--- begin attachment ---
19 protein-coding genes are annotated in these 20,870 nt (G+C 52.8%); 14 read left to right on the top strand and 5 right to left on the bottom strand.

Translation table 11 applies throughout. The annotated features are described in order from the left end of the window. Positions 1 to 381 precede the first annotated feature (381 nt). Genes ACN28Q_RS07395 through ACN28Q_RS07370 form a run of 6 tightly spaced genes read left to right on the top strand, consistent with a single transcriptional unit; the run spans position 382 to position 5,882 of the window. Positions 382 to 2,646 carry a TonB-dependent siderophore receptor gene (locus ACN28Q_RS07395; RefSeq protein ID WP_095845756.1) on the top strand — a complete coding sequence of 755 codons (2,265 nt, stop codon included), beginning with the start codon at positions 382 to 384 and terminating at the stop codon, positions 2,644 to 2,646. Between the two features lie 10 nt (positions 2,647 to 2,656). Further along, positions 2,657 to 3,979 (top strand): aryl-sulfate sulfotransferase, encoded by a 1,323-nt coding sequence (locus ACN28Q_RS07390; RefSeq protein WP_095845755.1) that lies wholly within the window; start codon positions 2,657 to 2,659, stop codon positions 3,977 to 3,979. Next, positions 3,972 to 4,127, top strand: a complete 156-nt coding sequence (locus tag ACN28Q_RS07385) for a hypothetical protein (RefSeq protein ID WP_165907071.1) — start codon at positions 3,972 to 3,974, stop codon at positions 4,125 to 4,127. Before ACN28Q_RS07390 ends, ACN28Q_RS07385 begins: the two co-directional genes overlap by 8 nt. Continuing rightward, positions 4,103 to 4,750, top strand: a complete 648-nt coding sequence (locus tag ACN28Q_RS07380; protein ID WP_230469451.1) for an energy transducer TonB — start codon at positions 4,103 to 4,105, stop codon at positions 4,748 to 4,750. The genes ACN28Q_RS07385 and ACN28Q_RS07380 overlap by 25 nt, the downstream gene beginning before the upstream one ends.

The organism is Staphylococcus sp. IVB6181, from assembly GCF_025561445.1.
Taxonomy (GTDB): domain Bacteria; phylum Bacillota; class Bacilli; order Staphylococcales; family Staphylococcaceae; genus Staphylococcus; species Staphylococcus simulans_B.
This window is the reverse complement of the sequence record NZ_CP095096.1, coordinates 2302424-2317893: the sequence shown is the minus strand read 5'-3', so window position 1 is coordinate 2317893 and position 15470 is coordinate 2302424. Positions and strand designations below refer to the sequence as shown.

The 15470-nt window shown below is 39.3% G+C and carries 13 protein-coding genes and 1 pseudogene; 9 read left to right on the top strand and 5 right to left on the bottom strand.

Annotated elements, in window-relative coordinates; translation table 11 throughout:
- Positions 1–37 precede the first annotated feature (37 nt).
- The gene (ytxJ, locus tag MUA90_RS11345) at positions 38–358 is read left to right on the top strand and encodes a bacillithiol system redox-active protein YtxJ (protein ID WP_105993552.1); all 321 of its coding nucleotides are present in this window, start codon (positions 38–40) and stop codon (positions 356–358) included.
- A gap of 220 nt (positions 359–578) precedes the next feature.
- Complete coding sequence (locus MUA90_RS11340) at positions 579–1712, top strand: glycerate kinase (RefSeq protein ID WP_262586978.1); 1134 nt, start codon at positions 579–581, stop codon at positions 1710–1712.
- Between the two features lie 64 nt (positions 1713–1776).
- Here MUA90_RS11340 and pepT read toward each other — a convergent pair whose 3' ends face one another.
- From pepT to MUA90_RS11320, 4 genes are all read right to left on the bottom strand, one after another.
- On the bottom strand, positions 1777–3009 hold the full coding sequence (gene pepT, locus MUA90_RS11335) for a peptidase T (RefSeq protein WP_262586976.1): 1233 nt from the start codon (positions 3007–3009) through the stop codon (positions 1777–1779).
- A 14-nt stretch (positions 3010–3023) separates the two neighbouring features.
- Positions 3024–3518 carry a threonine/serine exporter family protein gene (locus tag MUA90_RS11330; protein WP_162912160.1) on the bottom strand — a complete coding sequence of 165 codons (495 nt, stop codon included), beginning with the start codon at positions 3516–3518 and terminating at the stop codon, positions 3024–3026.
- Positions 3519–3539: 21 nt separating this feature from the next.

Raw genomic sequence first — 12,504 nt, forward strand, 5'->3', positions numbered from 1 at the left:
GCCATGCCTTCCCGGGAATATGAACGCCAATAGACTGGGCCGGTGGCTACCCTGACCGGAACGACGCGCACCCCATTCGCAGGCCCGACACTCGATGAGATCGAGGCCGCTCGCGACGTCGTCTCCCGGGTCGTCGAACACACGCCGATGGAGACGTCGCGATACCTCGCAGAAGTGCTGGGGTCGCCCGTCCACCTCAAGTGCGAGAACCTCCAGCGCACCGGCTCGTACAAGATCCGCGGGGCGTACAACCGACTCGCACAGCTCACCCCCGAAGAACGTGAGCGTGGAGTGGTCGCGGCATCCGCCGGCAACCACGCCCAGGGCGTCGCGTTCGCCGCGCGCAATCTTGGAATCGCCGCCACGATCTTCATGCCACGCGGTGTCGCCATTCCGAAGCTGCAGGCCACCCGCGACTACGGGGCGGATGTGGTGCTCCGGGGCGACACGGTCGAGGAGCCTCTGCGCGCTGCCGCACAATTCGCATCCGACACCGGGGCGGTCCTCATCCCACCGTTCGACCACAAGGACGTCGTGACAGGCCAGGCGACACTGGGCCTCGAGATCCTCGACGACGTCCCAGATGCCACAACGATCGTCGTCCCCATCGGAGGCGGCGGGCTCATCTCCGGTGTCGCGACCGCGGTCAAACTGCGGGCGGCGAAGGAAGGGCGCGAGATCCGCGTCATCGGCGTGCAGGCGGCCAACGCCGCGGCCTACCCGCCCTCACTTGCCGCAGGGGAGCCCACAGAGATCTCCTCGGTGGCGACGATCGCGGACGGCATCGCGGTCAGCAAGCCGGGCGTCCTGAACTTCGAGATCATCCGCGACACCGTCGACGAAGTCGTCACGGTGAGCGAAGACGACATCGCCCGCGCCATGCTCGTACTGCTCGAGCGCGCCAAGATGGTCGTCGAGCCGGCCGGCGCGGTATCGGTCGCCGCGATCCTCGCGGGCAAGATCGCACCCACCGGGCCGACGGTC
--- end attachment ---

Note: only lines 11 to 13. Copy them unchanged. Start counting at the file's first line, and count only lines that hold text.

- Complete coding sequence (locus MUA90_RS11340) at positions 579–1712, top strand: glycerate kinase (RefSeq protein ID WP_262586978.1); 1134 nt, start codon at positions 579–581, stop codon at positions 1710–1712.
- Between the two features lie 64 nt (positions 1713–1776).
- Here MUA90_RS11340 and pepT read toward each other — a convergent pair whose 3' ends face one another.